A Christmas to Remember in Lockhart plans being more festive than ever￼
By Kyle Mooty
It’s been a while since Lockhart has been able to fully celebrate Christmas with its annual event downtown and at the Dr. Eugene Clark Library. The Dickens Festival took place for 32 years, but due to COVID-19, the last two years it was forced to change… dramatically.
Co-chair Stephanie Riggin said those putting on the event decided since they were bringing it back full blast, they might as well change things up a little.
The “Dickens Festival” is now “A Christmas to Remember in Lockhart” and will take place Dec. 2-3.
“The last two years have been like hard candy,” Riggin said. “There are a few changes, but we are bringing back the best of the best parts and adding more stuff.
“When you see Christmas through a child’s eyes, it will take all the stress out of you. You can take Christmas card pictures in the library. It’s gorgeous in there. They will be decorating the courthouse. This year we’ll have vendors, and so much more.”
Lockhart Mayor Lew White will handle the lighting of the Christmas Tree at the Caldwell County Courthouse on the Lockhart Square at 7:30 p.m. on Saturday, Dec. 3.
This year, the Greater Caldwell County Hispanic Chamber of Commerce (GCCHCC) and the Lockhart Downtown Business Association (LDBA) are involved. LBDA’s monthly First Friday event will be Dec. 2, but there will be carolers involved around downtown and more.
“A Christmas to Remember in Lockhart makes for a very festive First Friday,” said Sally Daniel, President of LBDA. “You’ll find carolers, holiday refreshments, a beautifully decorated town square and Courthouse, holiday vendors and a Christmas raffle in the shops. And don’t forget the official lighting of the Christmas tree by Mayor White. If you’ve not felt the Christmas spirit yet, this should do it.”
Keep Lockhart Beautiful is decorating the Courthouse, and the GCCHCC is managing the crafts booths and food vendors. The Friends of the Library will be hosting multiple events.
“Our goal is to make it bigger than ever,” Riggin said. “We wanted to push the town.”
The event was born with then-Librarian Rose Aleta Laurell bringing people into the now-122-year-old library in 1989. She had a Christmas tree and some college students singing carols. The Lockhart Chamber of Commerce began getting involved and the event took off.
A Christmas to Remember in Lockhart begins at 6 p.m. on Friday, Dec. 2. Local merchants stay open later for First Friday and this will have a Christmas theme for all those visiting their businesses.
All of the activities for children and their families are free, including Saturday from 9 a.m. to 6 p.m. at the library.
There will be entertainment, crafts, and more, including a visit from Santa Claus. There will be a glass blower, and ice sculpturer, a falconer, and Riggin said if the weather cooperates they will be outside. Area choirs will perform. There will be train rides. The University of Texas mariachi band will be there.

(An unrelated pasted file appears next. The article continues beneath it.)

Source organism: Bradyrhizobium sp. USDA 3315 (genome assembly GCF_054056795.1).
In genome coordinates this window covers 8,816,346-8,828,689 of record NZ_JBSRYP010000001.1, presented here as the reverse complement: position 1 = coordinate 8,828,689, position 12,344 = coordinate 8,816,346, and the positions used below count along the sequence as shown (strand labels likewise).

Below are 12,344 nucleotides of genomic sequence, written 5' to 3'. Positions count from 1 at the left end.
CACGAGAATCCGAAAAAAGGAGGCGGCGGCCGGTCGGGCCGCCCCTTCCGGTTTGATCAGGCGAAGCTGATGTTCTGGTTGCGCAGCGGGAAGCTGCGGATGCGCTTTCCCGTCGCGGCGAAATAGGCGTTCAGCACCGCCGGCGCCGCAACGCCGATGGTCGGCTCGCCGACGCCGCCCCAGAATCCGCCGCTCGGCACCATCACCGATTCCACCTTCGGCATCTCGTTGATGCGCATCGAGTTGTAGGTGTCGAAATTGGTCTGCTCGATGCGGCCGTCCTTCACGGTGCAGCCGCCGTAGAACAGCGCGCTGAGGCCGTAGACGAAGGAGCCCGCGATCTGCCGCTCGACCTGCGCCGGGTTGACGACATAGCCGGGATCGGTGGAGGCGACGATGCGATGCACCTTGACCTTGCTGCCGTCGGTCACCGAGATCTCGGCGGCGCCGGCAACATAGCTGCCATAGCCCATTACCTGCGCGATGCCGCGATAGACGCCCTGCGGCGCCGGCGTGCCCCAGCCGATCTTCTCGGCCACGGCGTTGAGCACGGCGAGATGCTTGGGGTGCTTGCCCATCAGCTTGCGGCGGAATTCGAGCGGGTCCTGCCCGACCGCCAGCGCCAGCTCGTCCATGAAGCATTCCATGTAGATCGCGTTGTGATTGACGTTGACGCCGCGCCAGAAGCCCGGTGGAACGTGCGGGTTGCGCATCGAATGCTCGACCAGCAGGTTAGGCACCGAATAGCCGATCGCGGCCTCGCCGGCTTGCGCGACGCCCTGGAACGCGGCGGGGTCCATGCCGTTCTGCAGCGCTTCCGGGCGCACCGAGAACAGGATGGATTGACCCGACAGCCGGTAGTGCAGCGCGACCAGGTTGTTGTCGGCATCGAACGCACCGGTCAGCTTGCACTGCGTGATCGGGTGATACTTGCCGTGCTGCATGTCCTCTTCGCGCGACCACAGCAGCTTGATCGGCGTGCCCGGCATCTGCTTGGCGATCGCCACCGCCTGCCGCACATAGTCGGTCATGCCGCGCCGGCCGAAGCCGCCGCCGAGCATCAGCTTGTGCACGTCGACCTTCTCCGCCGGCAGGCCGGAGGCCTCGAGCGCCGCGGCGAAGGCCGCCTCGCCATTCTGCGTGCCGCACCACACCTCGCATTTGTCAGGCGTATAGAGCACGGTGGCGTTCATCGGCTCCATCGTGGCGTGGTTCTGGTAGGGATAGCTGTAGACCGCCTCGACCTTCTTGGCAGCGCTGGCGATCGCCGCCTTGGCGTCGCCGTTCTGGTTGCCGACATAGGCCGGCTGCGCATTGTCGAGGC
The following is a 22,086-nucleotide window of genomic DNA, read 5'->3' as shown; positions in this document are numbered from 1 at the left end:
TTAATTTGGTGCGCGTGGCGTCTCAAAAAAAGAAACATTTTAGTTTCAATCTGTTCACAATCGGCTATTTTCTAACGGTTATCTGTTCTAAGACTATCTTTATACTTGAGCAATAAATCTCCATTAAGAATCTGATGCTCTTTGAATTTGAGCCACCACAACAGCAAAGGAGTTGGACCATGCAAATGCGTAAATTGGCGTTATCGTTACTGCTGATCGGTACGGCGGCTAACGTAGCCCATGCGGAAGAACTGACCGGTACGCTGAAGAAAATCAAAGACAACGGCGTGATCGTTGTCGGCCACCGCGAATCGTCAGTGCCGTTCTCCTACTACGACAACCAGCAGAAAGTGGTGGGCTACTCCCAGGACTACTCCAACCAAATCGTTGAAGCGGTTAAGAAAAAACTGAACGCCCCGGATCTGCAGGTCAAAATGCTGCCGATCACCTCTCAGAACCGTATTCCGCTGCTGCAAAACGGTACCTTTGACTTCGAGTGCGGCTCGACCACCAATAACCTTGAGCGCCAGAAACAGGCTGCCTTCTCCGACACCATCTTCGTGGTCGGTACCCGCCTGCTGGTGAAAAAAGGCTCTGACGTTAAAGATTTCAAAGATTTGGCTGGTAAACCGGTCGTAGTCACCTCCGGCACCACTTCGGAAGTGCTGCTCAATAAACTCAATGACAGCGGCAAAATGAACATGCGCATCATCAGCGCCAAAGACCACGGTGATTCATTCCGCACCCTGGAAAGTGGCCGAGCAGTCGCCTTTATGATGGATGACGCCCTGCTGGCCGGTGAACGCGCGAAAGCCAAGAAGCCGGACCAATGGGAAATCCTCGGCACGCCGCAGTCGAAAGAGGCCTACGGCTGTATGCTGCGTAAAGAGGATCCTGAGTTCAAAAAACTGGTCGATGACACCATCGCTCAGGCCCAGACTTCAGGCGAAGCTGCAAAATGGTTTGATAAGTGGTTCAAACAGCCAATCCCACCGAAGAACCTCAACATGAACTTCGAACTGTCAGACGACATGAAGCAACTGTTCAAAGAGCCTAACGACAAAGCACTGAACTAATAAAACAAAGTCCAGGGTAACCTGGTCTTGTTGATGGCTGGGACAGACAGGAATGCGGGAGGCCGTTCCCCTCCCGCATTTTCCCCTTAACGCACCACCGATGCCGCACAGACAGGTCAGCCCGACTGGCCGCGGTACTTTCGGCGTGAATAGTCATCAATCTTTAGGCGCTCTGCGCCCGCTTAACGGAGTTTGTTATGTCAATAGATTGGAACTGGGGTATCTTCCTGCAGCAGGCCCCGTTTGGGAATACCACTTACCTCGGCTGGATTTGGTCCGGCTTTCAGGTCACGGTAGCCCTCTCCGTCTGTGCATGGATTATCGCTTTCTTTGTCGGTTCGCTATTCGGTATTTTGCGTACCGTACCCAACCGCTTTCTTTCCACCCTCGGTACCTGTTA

““Our motto was no child gets left out,” Riggin said. “It’s kind of our gift to the community because the money the library raises goes to the event. It is not a fundraiser. We want people to come to the library. It has so much to offer all year long. The more comfortable people feel there the more will come back. And it is all free.”
The parade begins on Saturday at 7 p.m.
Last year, people came out in surprisingly great numbers although there was a “Reverse Parade,” where the floats were parked, and people drove their vehicles past them to look. It has been moved from Friday to Saturday because of First Friday and for more people to be able to attend.
“We hope families that work out of town will be easier for them to work it in now,” Riggin said.
“It’s all so exciting coming out of Covid. It’s a full rebirth because the last two years we could not have this, only the parade. Even the library had virtual online exhibits. That only made it more exciting to get back full tilt this year.
“We feel like the Dickens Festival had a wonderful run, but we will expand it now. It’s kind of like a re-branding. A Christmas to remember came about because people come to this and they will always remember it.”
Riggin said the support of the City of Lockhart makes the event possible, and notes that people who come to the free event often leave having bought gas or eaten at local establishments.
“There are a lot of new people in Lockhart,” Riggin said. “We want them to come to love this event as much as we do.
“Once it was 90 degrees outside and we were sweating like crazy and there was a little girl playing in the snow machine. You could see the magic in that child’s eyes. It was worth it. We see grown-ups that once came as kids and now bringing their children. It’s a fun thing. It’s a nice slow-down for two days. It’s exciting to see it is coming back.”